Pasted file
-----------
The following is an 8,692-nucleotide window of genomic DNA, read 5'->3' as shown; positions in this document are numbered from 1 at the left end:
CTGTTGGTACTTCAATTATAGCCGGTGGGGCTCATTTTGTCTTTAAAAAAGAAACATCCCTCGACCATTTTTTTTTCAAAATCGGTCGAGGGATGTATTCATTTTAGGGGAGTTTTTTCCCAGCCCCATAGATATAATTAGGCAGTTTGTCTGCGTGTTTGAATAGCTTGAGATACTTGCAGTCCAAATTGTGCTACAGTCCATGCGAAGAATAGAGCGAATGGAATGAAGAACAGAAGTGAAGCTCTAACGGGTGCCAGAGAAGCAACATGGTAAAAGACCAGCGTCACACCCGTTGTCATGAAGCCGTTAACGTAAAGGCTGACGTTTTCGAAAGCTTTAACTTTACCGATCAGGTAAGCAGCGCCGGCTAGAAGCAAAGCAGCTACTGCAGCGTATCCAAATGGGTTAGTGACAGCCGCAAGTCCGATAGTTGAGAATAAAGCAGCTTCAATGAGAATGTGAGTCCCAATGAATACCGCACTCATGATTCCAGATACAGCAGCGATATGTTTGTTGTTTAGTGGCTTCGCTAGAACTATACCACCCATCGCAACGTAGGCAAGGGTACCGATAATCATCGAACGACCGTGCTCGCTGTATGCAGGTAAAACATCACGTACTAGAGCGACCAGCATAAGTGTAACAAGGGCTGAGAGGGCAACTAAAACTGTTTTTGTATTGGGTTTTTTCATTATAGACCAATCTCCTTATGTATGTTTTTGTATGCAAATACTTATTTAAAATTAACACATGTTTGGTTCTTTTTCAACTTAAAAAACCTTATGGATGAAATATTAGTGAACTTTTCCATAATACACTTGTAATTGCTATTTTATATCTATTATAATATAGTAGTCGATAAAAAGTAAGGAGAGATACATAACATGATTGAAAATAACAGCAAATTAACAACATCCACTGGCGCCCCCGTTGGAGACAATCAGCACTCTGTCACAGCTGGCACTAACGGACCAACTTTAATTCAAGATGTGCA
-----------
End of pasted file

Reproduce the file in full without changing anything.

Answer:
The following is an 8,692-nucleotide window of genomic DNA, read 5'->3' as shown; positions in this document are numbered from 1 at the left end:
CTGTTGGTACTTCAATTATAGCCGGTGGGGCTCATTTTGTCTTTAAAAAAGAAACATCCCTCGACCATTTTTTTTTCAAAATCGGTCGAGGGATGTATTCATTTTAGGGGAGTTTTTTCCCAGCCCCATAGATATAATTAGGCAGTTTGTCTGCGTGTTTGAATAGCTTGAGATACTTGCAGTCCAAATTGTGCTACAGTCCATGCGAAGAATAGAGCGAATGGAATGAAGAACAGAAGTGAAGCTCTAACGGGTGCCAGAGAAGCAACATGGTAAAAGACCAGCGTCACACCCGTTGTCATGAAGCCGTTAACGTAAAGGCTGACGTTTTCGAAAGCTTTAACTTTACCGATCAGGTAAGCAGCGCCGGCTAGAAGCAAAGCAGCTACTGCAGCGTATCCAAATGGGTTAGTGACAGCCGCAAGTCCGATAGTTGAGAATAAAGCAGCTTCAATGAGAATGTGAGTCCCAATGAATACCGCACTCATGATTCCAGATACAGCAGCGATATGTTTGTTGTTTAGTGGCTTCGCTAGAACTATACCACCCATCGCAACGTAGGCAAGGGTACCGATAATCATCGAACGACCGTGCTCGCTGTATGCAGGTAAAACATCACGTACTAGAGCGACCAGCATAAGTGTAACAAGGGCTGAGAGGGCAACTAAAACTGTTTTTGTATTGGGTTTTTTCATTATAGACCAATCTCCTTATGTATGTTTTTGTATGCAAATACTTATTTAAAATTAACACATGTTTGGTTCTTTTTCAACTTAAAAAACCTTATGGATGAAATATTAGTGAACTTTTCCATAATACACTTGTAATTGCTATTTTATATCTATTATAATATAGTAGTCGATAAAAAGTAAGGAGAGATACATAACATGATTGAAAATAACAGCAAATTAACAACATCCACTGGCGCCCCCGTTGGAGACAATCAGCACTCTGTCACAGCTGGCACTAACGGACCAACTTTAATTCAAGATGTGCA